For every action, there's an equal and opposite reaction. This formulation of Newton's third law has two very important modern consequences: one, that there's a physical quantity that's always conserved in the Universe (momentum), and two, that the laws of physics are the same irrespective of your position in space. This has a huge slew of implications, including that if you want to power a device to change its motion, you need to push against something. This could be exhaust from a rocket, tires pushing against a road, train wheels on a rail-line or even photons reflected off a sail. The one thing that's forbidden is a reactionless drive: an action without a reaction. That's exactly what the EMdrive -- the "impossible" space engine just verified by a NASA test -- claims to be. If it truly works as advertised, it violates the laws of physics. But there's a possible loophole: perhaps there is a reaction, and we just don't detect it. Perhaps the reaction occurs, but it's occurring due to dark matter.
|EMdrive in action?|
According to the standard model of cosmology, the majority of the matter in the Universe isn't in the form of atoms, or of any known particle. Rather, the overwhelming majority of mass -- by a 5-to-1 margin -- is in the form of dark matter. Dark matter doesn't collide, annihilate or otherwise interact with either itself or other, normal matter under any known circumstances, but rather interacts only gravitationally. After 13.8 billion years like this, it forms a vast, diffuse cosmic network of gravitational structure, and forms huge spherical haloes more than a million light years in diameter that contain galaxies like our own. This means, all told, that dark matter permeates every square centimeter of our galaxy, including existing -- albeit in small densities -- inside every object on Earth, including our own bodies.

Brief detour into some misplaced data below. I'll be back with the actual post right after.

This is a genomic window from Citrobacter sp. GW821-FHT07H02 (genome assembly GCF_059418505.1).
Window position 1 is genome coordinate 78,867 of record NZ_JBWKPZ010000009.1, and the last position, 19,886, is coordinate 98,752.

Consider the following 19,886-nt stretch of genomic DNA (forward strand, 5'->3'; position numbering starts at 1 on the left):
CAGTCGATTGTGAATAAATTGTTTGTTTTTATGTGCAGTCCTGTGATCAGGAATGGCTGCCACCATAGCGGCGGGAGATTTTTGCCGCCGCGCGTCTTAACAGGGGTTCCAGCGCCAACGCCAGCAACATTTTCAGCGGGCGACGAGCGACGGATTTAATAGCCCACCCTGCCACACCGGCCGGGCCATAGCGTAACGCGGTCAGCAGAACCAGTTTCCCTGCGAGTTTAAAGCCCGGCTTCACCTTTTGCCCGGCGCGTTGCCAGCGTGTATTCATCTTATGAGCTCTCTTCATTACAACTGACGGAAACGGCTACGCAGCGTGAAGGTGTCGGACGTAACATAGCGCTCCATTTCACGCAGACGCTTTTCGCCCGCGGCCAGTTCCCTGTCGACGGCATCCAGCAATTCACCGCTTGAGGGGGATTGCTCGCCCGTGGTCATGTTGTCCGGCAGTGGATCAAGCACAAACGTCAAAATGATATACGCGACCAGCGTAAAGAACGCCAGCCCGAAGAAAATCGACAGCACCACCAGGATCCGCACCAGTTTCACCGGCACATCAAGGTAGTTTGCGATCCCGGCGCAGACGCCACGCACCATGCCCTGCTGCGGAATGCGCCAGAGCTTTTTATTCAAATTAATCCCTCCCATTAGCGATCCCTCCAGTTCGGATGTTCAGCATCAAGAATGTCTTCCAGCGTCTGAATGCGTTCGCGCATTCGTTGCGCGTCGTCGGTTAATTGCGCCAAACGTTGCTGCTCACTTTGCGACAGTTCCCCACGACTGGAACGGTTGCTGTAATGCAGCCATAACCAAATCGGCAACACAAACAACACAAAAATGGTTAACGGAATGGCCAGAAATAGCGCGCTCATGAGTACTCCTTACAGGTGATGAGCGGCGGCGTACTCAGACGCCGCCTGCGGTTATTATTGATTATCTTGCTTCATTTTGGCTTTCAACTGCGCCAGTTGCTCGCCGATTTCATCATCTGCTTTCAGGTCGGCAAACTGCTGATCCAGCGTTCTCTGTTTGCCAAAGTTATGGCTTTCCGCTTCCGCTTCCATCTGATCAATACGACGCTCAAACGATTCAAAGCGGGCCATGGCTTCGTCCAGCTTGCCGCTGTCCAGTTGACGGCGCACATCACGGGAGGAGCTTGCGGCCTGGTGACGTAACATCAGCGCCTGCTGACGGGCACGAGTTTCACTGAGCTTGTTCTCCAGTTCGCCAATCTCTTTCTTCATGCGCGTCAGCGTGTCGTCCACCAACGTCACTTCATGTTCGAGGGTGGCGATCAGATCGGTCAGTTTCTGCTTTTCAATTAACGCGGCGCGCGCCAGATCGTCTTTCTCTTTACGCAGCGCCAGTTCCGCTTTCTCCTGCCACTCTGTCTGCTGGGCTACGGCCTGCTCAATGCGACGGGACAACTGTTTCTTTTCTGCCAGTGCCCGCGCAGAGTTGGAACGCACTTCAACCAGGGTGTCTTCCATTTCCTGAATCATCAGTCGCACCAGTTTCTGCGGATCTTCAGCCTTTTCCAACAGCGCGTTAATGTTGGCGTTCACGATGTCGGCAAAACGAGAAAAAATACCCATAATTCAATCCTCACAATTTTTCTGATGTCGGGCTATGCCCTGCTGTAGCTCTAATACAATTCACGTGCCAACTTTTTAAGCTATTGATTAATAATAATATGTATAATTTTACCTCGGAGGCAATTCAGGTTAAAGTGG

How would it work? At any point in time, there are dark matter particles passing through all regions of space, undeterred by the presence of matter or other Standard Model particles. Inside the electromagnetic cavity, photons of a particular frequency bounce around in all directions, conserving momentum and generating no thrust. But if photons moving in a particular direction -- towards the "back" of the cavity, for example -- are likely to strike a dark matter particle, three things ensue:
- The photon changes momentum, and moves "less backwards" and "more forwards" than before it struck the dark matter particle.
- The photon strikes the inside wall of the cavity, reflecting off of it and imparting its momentum in the forward direction to the cavity itself.
- The struck dark matter particle gains momentum as well in the opposite direction: backwards.
Momentum is conserved because the dark matter carries it away, equal and opposite in magnitude to what the cavity absorbs.I really like this. It preserves Newton's Law, which has held up pretty well until now, shows a way forward to detecting dark matter directly, and offers a way to get to the stars (without throwing everything away as reaction mass). It does, however, have some drawbacks. Even if dark matter outweighs "our matter" 5 to 1, its spread rather thing (ours, by contrast, is quite lumpy), and the amount of thrust must ultimately be limited by the amount of dark matter the engine "runs through", although I doubt the engine as now contructed is anywhere near optimal.
If this is what's truly going on, it would be revolutionary. Because dark matter is everywhere, it means that we'd only need a power source -- not fuel -- to travel anywhere in the galaxy we wanted, because every location in the galaxy contains substantial amounts of dark matter. It means that we'll have a method for detecting dark matter that was stumbled upon accidentally, and that dark matter is verified to exist. And most importantly, it means that the laws of physics aren't broken after all; momentum is still conserved.
Hmm, does this mean it speeds up like a ram jet as it accelerates? I'll leave that question to the real physicists.
Wombt-socho has "Rule 5 Sunday: Maid of Meat" up and running at The Other McCain.
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